On July 27, 2018, the Department of Finance (“Finance”) released the Legislative and Regulatory Proposals Relating to the Excise Tax Act (Canada) (the “ETA”), including amendments to sections 186 and 289.2 and subsection 292(7) (the “Proposals”).
Section 186 – Holding Corporation Rules
The holding corporation rules in section 186 of the ETA generally allow for a holding corporation to claim input tax credits for GST/HST paid by the holding corporation to the extent it incurred the expense in relation to the shares or indebtedness of a related corporation, where all or substantially all of the property of the related corporation is used for consumption, use, or supply exclusively in commercial activities (“commercial operating corporation property test”).
The Proposals broaden the “commercial operating corporation property test” to include property that was last manufactured or produced by the operating corporation for use or supply by that corporation exclusively in the course of its commercial activities. Previously, the “commercial operating corporation property test” only considered property that was last acquired or imported by the operating corporation.
The Proposals also contain provisions that clarify the extent, and in what circumstance an input tax credit can be claimed by the holding corporation under these rules.
Generally, the amendments to section 186 are applicable to any acquisition, importation or bringing into a participating province of property or a service after July 27, 2018.
Finance also released a consultation paper. It is seeking comments regarding the limitation of the holding corporation rules to corporations and the required degree of relationship between the parent corporation and the commercial operating corporation. Finance is proposing to replace the requirement that the two corporations be merely “related” with a test that they be “closely related.” Instead of the requirement that the holding corporation hold a controlling interest in the commercial operating corporation, it is proposed that there be at least 90% common ownership among the corporations. Finance is also proposing to expand the holding corporation rules to apply to partnerships and trusts. Currently, the rules only apply to corporations.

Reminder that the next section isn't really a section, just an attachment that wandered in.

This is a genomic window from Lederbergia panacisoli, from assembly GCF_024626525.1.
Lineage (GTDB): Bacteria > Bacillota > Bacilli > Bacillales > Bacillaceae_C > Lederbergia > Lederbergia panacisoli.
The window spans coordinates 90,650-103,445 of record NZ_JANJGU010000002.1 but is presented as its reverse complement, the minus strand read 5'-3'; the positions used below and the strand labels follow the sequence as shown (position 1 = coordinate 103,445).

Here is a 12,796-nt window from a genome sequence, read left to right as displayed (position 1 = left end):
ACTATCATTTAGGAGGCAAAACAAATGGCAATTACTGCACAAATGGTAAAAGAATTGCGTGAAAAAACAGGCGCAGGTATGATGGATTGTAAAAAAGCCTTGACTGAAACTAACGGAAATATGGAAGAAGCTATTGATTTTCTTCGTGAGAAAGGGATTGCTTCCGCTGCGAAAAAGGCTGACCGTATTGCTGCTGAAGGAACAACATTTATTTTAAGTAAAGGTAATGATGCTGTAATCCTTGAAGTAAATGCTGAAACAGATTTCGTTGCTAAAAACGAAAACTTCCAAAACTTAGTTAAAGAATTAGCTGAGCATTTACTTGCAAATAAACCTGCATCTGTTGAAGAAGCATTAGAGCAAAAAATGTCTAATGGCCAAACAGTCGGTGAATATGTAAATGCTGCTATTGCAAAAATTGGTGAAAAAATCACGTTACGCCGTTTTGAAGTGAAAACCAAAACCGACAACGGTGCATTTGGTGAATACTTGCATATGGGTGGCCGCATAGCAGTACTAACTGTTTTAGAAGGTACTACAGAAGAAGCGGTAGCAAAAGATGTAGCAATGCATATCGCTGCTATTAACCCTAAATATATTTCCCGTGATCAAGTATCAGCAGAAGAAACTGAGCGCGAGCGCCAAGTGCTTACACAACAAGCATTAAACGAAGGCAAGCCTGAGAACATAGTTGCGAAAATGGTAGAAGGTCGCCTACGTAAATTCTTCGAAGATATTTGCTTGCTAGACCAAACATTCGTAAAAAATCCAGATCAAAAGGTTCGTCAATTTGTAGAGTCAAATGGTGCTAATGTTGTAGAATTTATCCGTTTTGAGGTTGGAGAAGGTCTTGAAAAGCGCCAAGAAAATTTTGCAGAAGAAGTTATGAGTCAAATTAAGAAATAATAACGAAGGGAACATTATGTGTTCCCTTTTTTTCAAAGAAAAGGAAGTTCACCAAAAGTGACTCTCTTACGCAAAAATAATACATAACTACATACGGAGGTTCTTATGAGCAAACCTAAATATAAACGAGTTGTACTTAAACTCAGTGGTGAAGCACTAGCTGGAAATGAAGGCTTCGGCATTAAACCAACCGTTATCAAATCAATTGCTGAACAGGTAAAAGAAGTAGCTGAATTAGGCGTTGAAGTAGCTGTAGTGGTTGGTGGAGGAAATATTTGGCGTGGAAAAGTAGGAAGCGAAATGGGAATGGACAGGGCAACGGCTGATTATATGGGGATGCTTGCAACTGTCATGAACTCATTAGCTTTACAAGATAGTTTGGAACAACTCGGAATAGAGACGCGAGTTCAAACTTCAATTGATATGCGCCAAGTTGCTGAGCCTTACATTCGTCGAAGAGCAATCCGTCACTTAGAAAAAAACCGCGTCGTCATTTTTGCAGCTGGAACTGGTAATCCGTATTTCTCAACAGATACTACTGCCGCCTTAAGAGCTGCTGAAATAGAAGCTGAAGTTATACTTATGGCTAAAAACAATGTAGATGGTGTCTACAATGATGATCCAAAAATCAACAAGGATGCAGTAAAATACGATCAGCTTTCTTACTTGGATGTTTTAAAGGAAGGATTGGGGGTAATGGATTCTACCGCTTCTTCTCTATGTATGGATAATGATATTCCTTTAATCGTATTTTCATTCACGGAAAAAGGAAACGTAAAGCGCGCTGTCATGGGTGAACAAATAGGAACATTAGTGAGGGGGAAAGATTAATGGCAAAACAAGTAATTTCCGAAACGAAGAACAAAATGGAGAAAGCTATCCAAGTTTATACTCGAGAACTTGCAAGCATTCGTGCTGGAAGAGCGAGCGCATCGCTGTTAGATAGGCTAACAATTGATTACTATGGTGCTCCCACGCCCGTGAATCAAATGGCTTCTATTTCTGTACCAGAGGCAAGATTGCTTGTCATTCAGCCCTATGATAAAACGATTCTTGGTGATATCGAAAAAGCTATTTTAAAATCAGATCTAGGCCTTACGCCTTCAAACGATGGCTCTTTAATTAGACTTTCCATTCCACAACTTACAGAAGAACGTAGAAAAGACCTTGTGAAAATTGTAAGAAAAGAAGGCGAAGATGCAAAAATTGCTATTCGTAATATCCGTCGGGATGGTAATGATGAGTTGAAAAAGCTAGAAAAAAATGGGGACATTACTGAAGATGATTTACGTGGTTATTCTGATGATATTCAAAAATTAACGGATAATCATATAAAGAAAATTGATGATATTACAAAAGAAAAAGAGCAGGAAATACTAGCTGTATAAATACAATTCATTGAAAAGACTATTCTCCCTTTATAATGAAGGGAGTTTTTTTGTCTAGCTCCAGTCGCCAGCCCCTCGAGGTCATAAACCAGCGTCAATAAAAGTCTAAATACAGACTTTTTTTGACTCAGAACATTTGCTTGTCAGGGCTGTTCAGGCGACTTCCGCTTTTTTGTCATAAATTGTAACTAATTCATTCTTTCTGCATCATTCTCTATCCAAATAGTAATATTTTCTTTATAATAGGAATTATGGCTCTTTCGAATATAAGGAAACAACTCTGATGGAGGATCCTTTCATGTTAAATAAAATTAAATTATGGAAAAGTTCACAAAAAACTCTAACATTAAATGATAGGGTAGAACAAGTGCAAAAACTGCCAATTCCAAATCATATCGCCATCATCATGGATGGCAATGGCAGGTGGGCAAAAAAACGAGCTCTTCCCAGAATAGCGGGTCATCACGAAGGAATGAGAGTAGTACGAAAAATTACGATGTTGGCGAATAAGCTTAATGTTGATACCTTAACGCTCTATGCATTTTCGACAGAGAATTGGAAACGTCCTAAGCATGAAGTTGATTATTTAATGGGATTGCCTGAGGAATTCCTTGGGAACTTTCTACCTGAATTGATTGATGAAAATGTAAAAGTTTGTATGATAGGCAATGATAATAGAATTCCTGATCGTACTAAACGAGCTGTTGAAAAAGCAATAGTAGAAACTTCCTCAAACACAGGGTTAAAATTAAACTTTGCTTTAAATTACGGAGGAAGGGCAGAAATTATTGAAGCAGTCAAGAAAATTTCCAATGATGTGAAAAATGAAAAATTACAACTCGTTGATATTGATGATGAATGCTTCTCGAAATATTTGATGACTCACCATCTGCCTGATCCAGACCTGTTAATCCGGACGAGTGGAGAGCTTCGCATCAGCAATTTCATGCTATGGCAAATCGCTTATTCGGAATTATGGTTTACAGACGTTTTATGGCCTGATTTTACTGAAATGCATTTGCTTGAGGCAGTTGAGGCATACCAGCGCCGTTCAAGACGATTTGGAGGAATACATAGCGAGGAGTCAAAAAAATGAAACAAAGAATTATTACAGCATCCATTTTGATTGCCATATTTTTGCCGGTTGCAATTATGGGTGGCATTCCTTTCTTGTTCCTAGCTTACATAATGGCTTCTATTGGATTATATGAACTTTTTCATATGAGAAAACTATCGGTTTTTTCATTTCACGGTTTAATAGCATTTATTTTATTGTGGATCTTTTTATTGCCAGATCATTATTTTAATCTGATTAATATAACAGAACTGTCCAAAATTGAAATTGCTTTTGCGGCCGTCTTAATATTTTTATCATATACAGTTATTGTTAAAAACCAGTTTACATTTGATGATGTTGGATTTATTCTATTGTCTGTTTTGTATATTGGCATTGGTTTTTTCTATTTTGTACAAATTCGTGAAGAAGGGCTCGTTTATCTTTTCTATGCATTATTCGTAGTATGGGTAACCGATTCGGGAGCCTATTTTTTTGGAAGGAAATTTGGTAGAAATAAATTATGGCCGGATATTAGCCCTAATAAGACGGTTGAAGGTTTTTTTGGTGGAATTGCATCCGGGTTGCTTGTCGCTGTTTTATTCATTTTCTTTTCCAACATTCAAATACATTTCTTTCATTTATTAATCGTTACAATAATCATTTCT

Section 289.2 and Subsection 292(7) – Time Period Not to Count
Similar to the proposals to amend the Income Tax Act (Canada), the Proposals introduced a new “stop-the-clock” rule. Under the newly proposed section 289.2 of the ETA, the reassessment period under section 296 or 297 of the ETA will be extended when a person challenges a requirement for information or a compliance order. The time period of an application for judicial review, the filing of a notice of appearance or the challenging of an application for a compliance order will not be considered in calculating the statutory limitation period for making assessments. Pursuant to subsection 298(1) of the ETA, the limitation period for most assessments under the ETA is four years.
The amendment to subsection 292(7) of the ETA will ensure consistency with the newly proposed section 289.2, by clarifying that the time between when an application for review of a requirement for information is made and its final disposition will not be included in a calculation of the statutory limitation period for making assessments. Under the existing subsection 292(7) of the ETA, the period of time between an application for review and final disposition does not contribute to the limitation period under section 296 or 297 of the ETA, or the production of foreign-based information or documents under section 292.
If you are concerned about how any of the above measures will impact you, please contact a member of our Sales Tax, Customs, and International Trade Group.